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for his part in what happened, without answering questions on what his part had been and who else in the australian team might have been involved. here he is speaking earlier. right now, it is hard to know what comes next, but first and foremost... is the... is the well—being of my family. in the back of my mind, i suppose there is a tiny ray of hope... that i may one day be given the privilege of playing for my country again. but i am resigned to the fact that that may never happen. mining students from around the world are being put through their paces in cornwall this weekend, in a challenge designed to test their strength and technique in some of the oldest
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skills in mining. competition is fierce at the international mining games, which are an opportunity for students to learn traditional methods whilst also sharing new skills. dan johnson has been for a look around. go, go, go. it is the toughest test in a difficult, dirty business. the mining games is all about teamwork, skill and strength. come on! getting stuck in, definitely. hard graft, you have to be willing to get dirty, get involved, make sure you do all the hard work before you can climb the ladder. there are seven different events — everything from laying tracks, panning for gold, digging and hammering. it is about keeping traditional mining skills alive. drill a hole fill of explosives to blast the rock out. before you had mechanical air drills.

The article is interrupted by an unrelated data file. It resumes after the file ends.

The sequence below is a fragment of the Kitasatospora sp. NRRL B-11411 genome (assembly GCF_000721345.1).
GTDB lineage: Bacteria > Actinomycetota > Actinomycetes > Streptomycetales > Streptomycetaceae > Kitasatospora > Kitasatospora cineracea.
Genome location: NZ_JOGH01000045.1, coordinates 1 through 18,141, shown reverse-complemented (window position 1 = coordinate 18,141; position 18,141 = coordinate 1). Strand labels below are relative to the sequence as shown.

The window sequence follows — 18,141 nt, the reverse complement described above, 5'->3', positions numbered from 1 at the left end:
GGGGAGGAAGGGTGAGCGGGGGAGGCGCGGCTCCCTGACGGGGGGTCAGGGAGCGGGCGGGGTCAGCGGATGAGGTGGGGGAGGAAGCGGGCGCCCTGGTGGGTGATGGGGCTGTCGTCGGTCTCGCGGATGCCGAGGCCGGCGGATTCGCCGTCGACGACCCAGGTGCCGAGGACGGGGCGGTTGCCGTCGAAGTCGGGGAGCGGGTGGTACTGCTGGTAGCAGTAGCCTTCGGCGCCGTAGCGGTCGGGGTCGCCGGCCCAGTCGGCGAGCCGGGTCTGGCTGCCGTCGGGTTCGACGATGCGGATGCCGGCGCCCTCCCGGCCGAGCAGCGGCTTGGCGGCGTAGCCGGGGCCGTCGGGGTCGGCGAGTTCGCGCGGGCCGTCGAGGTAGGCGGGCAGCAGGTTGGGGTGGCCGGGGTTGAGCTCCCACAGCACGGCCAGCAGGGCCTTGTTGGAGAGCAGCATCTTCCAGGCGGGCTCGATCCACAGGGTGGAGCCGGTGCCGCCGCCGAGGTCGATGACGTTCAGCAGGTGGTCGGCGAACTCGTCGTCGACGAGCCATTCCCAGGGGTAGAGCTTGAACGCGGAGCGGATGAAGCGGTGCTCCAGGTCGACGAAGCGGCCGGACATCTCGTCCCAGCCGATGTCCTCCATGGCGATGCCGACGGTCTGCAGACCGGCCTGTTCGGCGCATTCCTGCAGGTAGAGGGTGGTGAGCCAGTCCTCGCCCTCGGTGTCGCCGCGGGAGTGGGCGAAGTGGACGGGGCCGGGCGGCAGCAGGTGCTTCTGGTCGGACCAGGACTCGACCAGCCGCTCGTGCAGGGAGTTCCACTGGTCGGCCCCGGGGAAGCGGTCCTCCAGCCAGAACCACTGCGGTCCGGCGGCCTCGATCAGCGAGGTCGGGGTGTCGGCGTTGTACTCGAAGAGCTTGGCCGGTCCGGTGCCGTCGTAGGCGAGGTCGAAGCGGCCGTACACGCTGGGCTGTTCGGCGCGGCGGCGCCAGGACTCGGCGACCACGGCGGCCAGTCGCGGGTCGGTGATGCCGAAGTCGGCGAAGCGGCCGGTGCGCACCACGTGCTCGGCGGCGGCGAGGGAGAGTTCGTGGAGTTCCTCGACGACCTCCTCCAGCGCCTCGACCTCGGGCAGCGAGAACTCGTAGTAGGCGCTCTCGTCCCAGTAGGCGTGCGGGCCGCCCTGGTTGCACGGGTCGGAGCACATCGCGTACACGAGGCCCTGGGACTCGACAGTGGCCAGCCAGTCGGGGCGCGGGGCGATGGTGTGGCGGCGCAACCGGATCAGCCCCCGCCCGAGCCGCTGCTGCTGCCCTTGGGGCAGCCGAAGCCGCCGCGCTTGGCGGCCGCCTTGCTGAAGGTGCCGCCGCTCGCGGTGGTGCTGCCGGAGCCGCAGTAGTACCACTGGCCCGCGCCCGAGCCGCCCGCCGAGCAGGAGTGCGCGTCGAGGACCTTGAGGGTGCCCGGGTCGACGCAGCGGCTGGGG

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you had to do it by hand. there are a0 teams here from mining schools around the globe. competition certainly is fierce. these montana mining students have been training for months. the important skills are communication, a an abiliity not to get in each other‘s way. stay in good spirits. so inevitably, the time has come for me to have a go. 25 metres then back. tip it, fill it as fast as you can, then run it again full. they call this mucking, and they are not mucking about. the support from the crowd is helpful, i think. that is hard work. music: "can you dig it?" by the mock turtles # can you understand me now? # i'll get it through somehow
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# you won't ever get me down # can you dig it? oh, yeah... # keep that weight on! it is competitive. it is. absolutely. i think with the girls, we're just trying to support each other. more encouraging. this is tough. and it is technical. if there was ever any doubt, mining is a toughjob. it has to be time for a cornish pasty. danjohnson,
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dan johnson, bbc news, danjohnson, bbc news, in cornwall. as we've been hearing, thousands of palestinians have been attending funerals in gaza for 16 people shot by israeli troops on the territory's border with israel yesterday. our middle east analyst alan johnston is here and has been following the story. this is an extraordinary scale of a clash between these two micro sites. you're absolutely right, this is probably the bloodiest day in gaza for about four years, a really extraordinary day of tension yesterday and the violence, confrontation on the border line that marks the edge of gaza and the start of israel. as you say, something like 15 or 16 people